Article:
ESD Protection Starts at the Tip of Your Finger
By: Chad Marak, Director of Semiconductor Business Development at Littelfuse, Inc.
As the universe of portable, wireless, and wearable devices expands, so does the potential for field failures due to electrostatic discharge (ESD) exposure. The most common cause of ESD is friction between two dissimilar materials, causing a buildup of electric charges on their surfaces. Typically, one of the surfaces is the human body itself, and it is not uncommon for this static charge to reach a potential as high as 15,000 volts. At 6,000 static volts, an ESD event will be painful to a person. Lower voltage discharges may go unnoticed, but can still cause catastrophic damage to electronic components and circuits. Every new access point on an electronic device multiplies the risk of damage by forming electrical paths for the high potential currents into the device itself. The survival of these sensitive electronics depends on comprehensive circuit protection.
When performing an ESD survival analysis on a typical handheld device, every data or power interface can represent a gateway into the system for ESD. These necessary breaks in the insulation and shielding in the body of the unit are also opportunities for transient incursions. The goal of any ESD mitigation effort is to “clamp” or limit the inbound ESD transients to non-destructive levels. Silicon transient voltage suppression (TVS) diodes and diode arrays are among the most effective ESD protection technologies available.
An ESD discharge in the vicinity of an earphone port may pass into the interior of the device and arc via the speaker circuit. Because the signals found on this circuit are very low speed (< 20 kHz), a high capacitance suppression device (i.e. greater than 20pF) is recommended .
These simple components can provide a path for ESD to the circuit board if the transient arcs from the switch structures to the circuit board. Because they are essentially DC lines, a suppressor with high capacitance such as 30pF is recommended.
This low voltage input is used to charge the battery and to provide direct power to the circuits. As a true DC circuit, a high-capacitance suppressor is recommended.
I/O port – Edge connector
The primary factor to consider for protecting this signal port is the data rate of the signals. As data rates increase, it is crucial to consider the capacitance of the chosen suppressor so as not to introduce any signal integrity issues into the system. For example, circuits in this port running at low speeds can be protected with higher capacitance TVS diode arrays or something with tens of picofarads.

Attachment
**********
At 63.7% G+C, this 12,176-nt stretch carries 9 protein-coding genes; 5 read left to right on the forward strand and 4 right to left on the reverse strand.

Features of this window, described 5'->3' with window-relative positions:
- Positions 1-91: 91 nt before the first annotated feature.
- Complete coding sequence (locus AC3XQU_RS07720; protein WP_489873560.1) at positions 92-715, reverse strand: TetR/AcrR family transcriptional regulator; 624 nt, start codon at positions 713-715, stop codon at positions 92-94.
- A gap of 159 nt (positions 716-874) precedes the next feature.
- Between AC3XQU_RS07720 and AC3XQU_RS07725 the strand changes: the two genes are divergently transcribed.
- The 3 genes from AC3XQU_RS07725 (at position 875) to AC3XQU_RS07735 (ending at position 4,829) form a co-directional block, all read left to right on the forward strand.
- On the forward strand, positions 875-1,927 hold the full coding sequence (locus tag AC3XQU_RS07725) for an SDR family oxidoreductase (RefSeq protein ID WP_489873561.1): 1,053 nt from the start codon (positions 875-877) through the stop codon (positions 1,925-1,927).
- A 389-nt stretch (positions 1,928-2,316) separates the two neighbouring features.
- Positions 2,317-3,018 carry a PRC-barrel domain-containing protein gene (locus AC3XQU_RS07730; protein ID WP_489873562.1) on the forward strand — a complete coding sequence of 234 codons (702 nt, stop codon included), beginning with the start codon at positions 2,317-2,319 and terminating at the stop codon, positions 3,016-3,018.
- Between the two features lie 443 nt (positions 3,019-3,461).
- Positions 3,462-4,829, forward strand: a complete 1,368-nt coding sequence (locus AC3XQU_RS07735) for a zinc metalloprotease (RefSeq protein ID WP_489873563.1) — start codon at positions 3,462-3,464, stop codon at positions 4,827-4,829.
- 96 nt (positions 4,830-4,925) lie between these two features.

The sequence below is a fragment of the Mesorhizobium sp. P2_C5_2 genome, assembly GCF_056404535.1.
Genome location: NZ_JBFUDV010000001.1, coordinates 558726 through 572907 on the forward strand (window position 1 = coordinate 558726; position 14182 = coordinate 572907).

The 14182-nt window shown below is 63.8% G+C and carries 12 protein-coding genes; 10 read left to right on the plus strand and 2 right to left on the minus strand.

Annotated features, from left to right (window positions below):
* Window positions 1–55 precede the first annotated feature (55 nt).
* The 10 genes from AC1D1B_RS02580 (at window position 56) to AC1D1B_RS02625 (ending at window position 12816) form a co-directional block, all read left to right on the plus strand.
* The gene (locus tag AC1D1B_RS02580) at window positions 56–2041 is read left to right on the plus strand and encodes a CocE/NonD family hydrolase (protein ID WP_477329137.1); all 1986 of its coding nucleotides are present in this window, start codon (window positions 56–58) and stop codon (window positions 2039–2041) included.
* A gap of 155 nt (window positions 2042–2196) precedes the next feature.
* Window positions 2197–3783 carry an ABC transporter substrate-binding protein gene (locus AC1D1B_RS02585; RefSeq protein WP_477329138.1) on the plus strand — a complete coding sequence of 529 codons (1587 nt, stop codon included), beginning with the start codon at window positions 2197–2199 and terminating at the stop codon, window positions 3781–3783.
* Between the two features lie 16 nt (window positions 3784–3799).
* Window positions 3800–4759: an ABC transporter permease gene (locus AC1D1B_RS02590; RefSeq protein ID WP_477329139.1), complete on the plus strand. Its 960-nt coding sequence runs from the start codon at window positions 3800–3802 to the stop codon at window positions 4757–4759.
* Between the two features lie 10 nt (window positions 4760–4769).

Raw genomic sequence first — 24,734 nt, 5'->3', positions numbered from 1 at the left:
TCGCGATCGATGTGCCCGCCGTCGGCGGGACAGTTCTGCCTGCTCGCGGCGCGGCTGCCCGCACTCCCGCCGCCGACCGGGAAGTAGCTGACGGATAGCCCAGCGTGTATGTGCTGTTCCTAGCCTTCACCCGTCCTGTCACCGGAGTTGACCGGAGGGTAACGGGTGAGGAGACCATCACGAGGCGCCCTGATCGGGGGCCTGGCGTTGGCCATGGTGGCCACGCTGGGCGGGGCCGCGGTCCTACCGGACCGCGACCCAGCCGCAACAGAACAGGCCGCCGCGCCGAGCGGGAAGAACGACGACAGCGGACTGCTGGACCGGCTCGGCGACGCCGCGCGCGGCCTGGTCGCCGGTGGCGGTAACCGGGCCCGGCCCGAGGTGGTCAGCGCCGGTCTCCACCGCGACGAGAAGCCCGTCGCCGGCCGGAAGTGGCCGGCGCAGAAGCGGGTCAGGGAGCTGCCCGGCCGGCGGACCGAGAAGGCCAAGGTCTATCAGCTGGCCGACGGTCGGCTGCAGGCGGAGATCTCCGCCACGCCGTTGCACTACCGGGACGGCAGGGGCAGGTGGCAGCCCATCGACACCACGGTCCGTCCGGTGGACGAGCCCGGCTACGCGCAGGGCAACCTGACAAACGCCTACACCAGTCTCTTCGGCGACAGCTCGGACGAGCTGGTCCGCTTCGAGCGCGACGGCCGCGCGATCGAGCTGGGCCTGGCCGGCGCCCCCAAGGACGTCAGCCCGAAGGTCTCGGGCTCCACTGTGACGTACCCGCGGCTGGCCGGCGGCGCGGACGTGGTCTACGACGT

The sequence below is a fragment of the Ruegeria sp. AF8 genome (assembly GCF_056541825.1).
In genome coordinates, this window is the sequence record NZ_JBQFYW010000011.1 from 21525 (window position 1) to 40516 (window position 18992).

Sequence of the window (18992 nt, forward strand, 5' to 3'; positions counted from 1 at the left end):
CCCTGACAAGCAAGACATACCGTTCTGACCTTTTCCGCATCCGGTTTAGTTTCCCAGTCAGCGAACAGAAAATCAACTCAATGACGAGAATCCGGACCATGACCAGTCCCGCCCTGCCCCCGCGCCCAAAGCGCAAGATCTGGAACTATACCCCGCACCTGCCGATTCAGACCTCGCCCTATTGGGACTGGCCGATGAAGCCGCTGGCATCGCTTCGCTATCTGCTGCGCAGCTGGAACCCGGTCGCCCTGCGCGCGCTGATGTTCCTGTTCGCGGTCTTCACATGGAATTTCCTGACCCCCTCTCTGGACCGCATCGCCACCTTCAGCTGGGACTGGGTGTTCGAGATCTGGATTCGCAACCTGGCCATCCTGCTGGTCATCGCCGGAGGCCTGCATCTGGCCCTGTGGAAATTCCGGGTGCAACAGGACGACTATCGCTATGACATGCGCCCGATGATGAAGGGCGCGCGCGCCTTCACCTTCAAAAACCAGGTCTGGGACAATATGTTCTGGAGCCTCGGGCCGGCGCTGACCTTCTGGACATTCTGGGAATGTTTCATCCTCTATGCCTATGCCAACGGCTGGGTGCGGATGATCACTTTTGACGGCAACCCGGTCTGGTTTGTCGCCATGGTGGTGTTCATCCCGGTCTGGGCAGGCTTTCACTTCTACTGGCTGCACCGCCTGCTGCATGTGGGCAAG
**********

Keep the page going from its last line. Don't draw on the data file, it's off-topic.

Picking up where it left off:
For extremely high data rate protocols such as USB3.0 or HDMI 2.0, choose suppressors with very little capacitance so that the system is able to transmit and receive the data with no loss of signal quality (due to the protection device).
TVS Diode Arrays provide high levels of protection against ESD, electromagnetic interference (EMI) and lightning. These devices work in two ways. First, they absorb transients with diodes, to steer the current, and then, an avalanching or zener diode clamps the voltage to an acceptable level.. During over-voltage conditions, the device must have a low clamp voltage at the specified current waveform to protect sensitive ICs and ports. In normal operation, the reverse standoff voltage must be higher than the equipment supply/working voltage, with low leakage current to prevent power supply loading. The device capacitance must be low enough to reduce input signal distortion. The device package must have a small footprint and low height to save space in high density board layouts. The device must withstand multiple ESD pulses as specified in the IEC 61000-4-2. Other key characteristics such as number of lines of protection, ESD immunity, and footprint also need to be considered.
Weighing all these considerations in order to choose the most appropriate TVS Diode Array for an application just became a lot easier with the Littelfuse iDesign™ Online Simulation and Product Selection Tool. Circuit designers can enter the system and device parameters, then choose up to three TVS diodes for comparison. A built-in simulation tool allows making a quick comparison of how they will perform in the application without the need to build prototypes. For free access to the iDesign online tool, register at www.littelfuse.com/iDesign. To learn more about how the iDesign online tool works, view the Littelfuse iDesign Tutorial Videos.